“She just wanted to be treated fairly. There’s a limit to how angry we can be over something like that, even when it backfires so catastrophically.” He sighed. “How is your sister?”
“No, I can’t imagine she would be. Come on,” he said, walking towards the portal, “enough heavy talk. There are some boxes in the lab with your father’s name on them. I should have known that man would get himself into something strange from the moment I met him. A sentient machine, of all things…”
This wasn’t just a laboratory – it was a work of art. Had she not been carrying an enormous interstellar portal, she could have spent an entire day admiring her surroundings. As it was, she could only manage a few minutes before her arms felt like they would fall off. Lightweight, as it turned out, was very different to weightless.
The moment they had entered the underground building, her connection with Lor had been lost. She’d quickly hurried back upstairs to tell him not to worry, but it was strange not hearing his voice in her head as she looked around. She’d have to remember as much of this as possible – he’d have loved it here. Maybe he could redecorate the lab he worked at to be a bit more Sixan – from the way it had been described to her, the colour scheme was bland to say the least.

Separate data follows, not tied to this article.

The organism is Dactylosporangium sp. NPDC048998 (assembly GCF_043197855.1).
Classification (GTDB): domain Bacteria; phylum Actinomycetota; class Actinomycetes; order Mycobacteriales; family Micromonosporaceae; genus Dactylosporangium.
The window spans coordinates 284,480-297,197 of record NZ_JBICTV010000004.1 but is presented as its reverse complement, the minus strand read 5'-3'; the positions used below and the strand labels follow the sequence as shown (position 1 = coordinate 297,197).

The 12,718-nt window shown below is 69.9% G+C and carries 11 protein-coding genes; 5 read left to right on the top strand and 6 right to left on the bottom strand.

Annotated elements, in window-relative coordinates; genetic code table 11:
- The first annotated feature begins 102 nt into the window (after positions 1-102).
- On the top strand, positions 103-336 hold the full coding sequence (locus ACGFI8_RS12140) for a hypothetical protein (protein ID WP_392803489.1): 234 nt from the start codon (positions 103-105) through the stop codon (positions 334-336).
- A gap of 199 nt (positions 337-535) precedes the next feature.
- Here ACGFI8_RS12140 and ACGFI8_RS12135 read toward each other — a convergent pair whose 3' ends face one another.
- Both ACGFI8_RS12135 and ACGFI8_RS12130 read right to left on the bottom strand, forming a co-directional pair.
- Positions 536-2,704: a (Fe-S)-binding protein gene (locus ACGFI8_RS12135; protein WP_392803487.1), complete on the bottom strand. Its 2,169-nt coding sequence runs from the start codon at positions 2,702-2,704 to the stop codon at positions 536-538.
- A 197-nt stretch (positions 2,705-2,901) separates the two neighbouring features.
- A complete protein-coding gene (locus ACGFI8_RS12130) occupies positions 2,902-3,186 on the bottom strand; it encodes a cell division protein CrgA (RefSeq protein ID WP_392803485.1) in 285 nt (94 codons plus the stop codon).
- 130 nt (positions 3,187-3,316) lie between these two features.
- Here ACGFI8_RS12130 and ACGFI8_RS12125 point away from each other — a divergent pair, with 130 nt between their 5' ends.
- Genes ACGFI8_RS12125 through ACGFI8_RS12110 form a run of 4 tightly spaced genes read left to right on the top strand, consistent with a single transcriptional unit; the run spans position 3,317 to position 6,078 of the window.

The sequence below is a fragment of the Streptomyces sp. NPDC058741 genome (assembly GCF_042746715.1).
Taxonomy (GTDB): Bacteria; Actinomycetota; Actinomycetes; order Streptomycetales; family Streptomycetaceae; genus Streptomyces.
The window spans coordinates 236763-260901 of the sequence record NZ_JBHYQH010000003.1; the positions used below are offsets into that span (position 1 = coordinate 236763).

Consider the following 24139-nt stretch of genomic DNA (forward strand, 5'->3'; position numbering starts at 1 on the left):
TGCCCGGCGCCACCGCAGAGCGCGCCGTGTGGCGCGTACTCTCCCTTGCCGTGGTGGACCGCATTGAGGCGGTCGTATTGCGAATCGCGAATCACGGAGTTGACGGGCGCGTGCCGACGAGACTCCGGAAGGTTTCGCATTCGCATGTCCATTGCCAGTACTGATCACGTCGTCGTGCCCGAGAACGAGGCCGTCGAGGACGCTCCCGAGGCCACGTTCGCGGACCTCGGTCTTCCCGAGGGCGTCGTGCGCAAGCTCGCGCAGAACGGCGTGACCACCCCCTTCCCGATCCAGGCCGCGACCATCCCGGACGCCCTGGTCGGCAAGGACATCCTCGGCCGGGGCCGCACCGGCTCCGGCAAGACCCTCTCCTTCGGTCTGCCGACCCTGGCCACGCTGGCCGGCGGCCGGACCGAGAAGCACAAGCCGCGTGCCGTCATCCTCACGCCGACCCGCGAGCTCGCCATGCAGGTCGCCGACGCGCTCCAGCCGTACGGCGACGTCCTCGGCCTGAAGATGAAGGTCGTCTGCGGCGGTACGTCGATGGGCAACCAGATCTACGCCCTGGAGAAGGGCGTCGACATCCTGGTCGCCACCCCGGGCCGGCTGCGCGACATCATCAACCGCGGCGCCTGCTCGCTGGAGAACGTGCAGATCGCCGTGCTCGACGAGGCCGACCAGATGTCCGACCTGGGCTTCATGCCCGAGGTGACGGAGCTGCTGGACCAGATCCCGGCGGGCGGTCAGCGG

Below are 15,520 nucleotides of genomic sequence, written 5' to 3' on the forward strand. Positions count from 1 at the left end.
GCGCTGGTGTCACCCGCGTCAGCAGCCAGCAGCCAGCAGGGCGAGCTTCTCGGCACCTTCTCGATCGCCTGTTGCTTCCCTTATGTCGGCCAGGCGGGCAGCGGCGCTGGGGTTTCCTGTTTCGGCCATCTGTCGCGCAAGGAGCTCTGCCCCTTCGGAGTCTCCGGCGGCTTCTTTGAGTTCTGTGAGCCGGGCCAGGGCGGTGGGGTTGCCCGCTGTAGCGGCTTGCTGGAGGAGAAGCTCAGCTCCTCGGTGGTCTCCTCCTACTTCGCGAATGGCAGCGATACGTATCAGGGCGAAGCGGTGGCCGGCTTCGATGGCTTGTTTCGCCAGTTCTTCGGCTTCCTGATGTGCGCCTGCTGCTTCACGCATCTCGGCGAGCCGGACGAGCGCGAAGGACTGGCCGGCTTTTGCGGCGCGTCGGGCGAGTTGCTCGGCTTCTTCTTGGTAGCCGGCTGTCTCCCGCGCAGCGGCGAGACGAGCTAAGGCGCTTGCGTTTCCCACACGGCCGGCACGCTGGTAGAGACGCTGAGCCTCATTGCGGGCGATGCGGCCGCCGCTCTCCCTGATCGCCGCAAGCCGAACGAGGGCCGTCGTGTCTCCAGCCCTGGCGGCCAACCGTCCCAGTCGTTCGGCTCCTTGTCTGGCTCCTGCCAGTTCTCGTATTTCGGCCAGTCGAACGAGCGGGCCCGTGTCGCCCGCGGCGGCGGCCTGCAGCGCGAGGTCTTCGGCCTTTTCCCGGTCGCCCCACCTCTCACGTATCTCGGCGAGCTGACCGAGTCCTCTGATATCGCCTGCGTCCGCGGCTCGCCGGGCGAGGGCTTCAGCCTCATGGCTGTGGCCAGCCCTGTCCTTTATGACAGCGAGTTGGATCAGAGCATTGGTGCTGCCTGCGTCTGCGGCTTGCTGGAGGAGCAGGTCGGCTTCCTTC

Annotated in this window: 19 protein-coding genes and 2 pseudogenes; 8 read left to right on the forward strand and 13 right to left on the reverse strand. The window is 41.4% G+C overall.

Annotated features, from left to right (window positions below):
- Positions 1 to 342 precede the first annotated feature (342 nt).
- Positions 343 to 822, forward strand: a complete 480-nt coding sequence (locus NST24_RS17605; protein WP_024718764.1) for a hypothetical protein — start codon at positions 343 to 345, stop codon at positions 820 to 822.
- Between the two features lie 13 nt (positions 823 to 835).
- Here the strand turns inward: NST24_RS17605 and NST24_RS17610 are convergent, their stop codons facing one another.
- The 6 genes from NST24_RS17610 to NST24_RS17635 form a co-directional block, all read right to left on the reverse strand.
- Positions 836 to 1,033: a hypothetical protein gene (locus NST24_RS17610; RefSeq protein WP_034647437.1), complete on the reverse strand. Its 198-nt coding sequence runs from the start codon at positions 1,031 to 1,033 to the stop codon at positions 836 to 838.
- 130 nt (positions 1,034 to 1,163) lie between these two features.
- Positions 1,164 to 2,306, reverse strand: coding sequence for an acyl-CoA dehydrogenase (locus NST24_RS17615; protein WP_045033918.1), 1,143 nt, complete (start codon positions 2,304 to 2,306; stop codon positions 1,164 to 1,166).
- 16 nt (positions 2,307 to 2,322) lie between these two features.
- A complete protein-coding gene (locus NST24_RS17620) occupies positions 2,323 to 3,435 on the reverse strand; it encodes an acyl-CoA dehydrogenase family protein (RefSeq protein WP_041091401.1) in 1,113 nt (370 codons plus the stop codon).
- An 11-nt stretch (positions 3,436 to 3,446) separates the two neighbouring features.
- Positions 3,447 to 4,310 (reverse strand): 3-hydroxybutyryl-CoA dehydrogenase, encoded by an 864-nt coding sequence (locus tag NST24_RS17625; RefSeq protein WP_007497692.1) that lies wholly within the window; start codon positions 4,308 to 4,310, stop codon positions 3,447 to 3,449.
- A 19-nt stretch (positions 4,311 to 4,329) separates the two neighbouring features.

Her eyes came to rest on a pile of half-packed cardboard boxes, but before she could take a closer look, Gideon reappeared, two mugs of a sweet smelling juice in his hands. He placed them down on the desk and gestured to one.
“Quill fruit juice. You probably haven’t had it before, but it’s quite a popular drink here.”